Best Muscle Cars

Richard Petty’s Plymouth Superbird: When $3.5 million Is Not Enough

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richard petty superbird image

By Dave Ashton

Sometimes when a car goes up for auction, it simply doesn’t hit it’s reserve price. This was the case with Richard Petty and his 1970 Plymouth Superbird. Arguably one of the most famous American racing cars, bidding topped out at $3.5 million and was apparently far short of the undisclosed reserve price. If the reserve price had been met, it would have made the Superbird the highest priced NASCAR vehicle sold at auction.

Mecum Auctions live

A call from the auctioneer to start at a cool $10 million fell on deaf ears, with bidding starting at $1 million and ended with a $3.5 million phone bid.

The Superbird was part of the Todd Werner collection, which was amongst other tasty muscle cars ready to cross the auction block at Mecum. Petty 82, was also in the audience for the auction, stating ‘anytime you got in that car you knew you had a chance to win the race.’
Petty used a bunch of Superbirds during the 1970 race season and it was Todd Werner who had the eagle eyes to recognize this particular Superbird as one of the originals. The car was taken to Petty Enterprises where it was completely restored with its iconic Petty Blue paint and the no.43.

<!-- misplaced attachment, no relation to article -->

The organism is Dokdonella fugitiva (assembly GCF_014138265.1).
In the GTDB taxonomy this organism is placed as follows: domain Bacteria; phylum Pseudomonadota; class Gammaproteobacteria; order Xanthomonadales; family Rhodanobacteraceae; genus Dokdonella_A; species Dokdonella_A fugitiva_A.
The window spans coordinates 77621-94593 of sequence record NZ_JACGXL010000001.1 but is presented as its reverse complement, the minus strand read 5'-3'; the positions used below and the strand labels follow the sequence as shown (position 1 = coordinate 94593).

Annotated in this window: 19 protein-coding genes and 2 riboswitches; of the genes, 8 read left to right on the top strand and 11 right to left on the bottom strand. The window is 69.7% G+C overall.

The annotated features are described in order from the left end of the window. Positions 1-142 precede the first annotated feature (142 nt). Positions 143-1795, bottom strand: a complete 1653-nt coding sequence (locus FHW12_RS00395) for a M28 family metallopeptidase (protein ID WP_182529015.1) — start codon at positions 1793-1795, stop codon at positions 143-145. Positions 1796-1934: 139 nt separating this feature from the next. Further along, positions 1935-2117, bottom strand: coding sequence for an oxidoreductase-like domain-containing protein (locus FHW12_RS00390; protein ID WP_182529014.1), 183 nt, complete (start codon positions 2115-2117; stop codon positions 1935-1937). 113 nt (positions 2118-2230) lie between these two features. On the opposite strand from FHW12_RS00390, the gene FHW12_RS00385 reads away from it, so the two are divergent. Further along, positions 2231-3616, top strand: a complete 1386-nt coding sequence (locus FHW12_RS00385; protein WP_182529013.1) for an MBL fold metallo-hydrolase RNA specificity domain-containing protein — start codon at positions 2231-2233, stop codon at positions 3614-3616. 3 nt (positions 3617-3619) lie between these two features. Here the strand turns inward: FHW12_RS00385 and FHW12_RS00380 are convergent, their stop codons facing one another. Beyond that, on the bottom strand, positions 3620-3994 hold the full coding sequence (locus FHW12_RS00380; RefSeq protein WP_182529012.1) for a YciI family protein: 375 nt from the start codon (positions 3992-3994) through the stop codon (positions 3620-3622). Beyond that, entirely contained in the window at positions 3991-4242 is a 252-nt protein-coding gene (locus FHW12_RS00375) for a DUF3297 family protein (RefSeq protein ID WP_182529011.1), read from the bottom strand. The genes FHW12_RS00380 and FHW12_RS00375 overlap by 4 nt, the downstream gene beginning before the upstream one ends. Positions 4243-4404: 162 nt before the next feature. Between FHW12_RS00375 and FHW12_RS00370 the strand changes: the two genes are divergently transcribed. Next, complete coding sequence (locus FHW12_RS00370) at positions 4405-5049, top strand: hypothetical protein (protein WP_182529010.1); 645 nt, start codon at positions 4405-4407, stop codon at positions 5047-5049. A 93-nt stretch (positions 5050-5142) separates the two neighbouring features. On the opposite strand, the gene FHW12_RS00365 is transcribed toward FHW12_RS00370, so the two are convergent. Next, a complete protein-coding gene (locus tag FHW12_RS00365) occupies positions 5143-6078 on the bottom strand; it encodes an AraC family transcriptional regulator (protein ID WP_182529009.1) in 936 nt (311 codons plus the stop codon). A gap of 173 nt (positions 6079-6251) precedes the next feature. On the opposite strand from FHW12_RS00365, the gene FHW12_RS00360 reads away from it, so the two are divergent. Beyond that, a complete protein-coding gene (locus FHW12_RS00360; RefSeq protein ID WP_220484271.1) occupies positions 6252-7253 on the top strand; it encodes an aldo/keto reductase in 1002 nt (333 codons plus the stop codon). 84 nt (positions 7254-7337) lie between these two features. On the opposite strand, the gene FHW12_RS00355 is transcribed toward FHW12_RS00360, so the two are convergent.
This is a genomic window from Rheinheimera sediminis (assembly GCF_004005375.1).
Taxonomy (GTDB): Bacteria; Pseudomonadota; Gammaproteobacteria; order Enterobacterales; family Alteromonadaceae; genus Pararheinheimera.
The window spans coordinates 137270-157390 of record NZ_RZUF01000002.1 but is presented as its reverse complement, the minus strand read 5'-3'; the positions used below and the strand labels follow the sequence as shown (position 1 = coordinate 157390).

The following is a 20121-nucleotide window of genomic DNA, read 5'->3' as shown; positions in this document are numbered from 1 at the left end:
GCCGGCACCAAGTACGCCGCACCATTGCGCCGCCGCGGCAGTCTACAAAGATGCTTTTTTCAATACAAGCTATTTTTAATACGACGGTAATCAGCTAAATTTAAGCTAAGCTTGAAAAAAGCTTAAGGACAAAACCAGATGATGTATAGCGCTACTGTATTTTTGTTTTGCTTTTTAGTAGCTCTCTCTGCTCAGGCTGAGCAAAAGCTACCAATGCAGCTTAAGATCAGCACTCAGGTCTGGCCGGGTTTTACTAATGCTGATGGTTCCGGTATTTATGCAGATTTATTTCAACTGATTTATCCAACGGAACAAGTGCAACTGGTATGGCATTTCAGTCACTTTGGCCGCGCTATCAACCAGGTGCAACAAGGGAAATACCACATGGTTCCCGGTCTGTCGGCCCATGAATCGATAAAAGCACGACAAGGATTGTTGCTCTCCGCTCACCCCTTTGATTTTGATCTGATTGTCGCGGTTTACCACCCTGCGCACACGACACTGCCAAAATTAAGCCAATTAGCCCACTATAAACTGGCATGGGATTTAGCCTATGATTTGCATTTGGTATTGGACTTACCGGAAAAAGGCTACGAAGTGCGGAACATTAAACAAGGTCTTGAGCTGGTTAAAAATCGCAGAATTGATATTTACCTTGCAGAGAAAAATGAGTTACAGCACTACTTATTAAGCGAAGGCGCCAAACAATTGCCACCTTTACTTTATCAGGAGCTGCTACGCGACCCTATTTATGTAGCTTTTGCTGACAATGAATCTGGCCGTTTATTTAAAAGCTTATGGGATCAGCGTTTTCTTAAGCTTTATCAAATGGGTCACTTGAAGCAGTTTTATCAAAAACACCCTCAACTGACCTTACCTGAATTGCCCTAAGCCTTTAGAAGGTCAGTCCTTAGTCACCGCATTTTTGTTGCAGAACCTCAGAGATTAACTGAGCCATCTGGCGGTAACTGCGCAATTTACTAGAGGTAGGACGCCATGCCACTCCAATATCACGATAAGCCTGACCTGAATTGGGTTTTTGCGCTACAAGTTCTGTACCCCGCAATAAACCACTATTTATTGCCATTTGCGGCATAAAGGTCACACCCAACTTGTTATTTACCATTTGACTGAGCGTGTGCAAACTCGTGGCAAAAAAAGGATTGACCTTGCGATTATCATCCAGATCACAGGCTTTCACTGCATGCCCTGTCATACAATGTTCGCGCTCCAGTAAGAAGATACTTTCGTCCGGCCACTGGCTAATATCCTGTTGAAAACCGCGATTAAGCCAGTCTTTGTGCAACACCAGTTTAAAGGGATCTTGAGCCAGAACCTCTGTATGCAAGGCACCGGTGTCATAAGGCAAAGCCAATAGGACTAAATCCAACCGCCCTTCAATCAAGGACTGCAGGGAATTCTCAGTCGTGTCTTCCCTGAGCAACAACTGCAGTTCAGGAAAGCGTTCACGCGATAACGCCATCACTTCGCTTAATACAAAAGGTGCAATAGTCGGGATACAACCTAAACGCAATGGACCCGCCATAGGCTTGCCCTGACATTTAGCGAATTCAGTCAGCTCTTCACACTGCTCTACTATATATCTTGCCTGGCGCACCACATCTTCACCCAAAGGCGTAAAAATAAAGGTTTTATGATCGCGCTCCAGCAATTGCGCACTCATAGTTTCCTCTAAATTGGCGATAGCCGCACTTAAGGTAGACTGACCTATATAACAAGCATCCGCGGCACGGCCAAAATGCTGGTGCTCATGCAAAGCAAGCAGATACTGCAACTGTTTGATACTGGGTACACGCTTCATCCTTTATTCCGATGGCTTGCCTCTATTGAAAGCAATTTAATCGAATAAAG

But Why, oh why is this elongated muscle car so significant?
Like any iconic vehicle, there are a number of factors. ‘The King’ Richard Petty was the driver to have in 1970 and being with Ford at the time, Petty would only go back to Plymouth if a potent ‘winged Warrior’ or ‘aero car’ was at his disposal, just like the Dodge Charger Daytona.

The 1970 Superbird which was only around for one season and featured a 426 Hemi V8 with the potential to hit 200mph. The formula worked and resulted in 18 race wins and 31 top 10 finishes. NASCAR then put a halt to aero cars competing after 1970. As the street versions didn’t sell very well, precious few remain and are now ultra collectors items, especially with a 426 Hemi V8. The rest of the street going versions featured a 440ci V8. Thus, rare, iconic and it also marked the height of the classic muscle car era where there was literally no replacement for displacement. The iconic Petty blue paint and the number 43 also standout as a hallmark for that period of racing. In many ways, if you want to own the ultimate golden era muscle car, this is probably it.

The other significant aspect of this car is the barebones interior. Modern NASCAR vehicles aren’t exactly plush limos inside, but the Petty Superbird in comparison is a steering wheel, a seat and that’s about it. Basically, seat of your pants driving and some would argue the most raw and purist form of the sport.

Read more about the original listing here.


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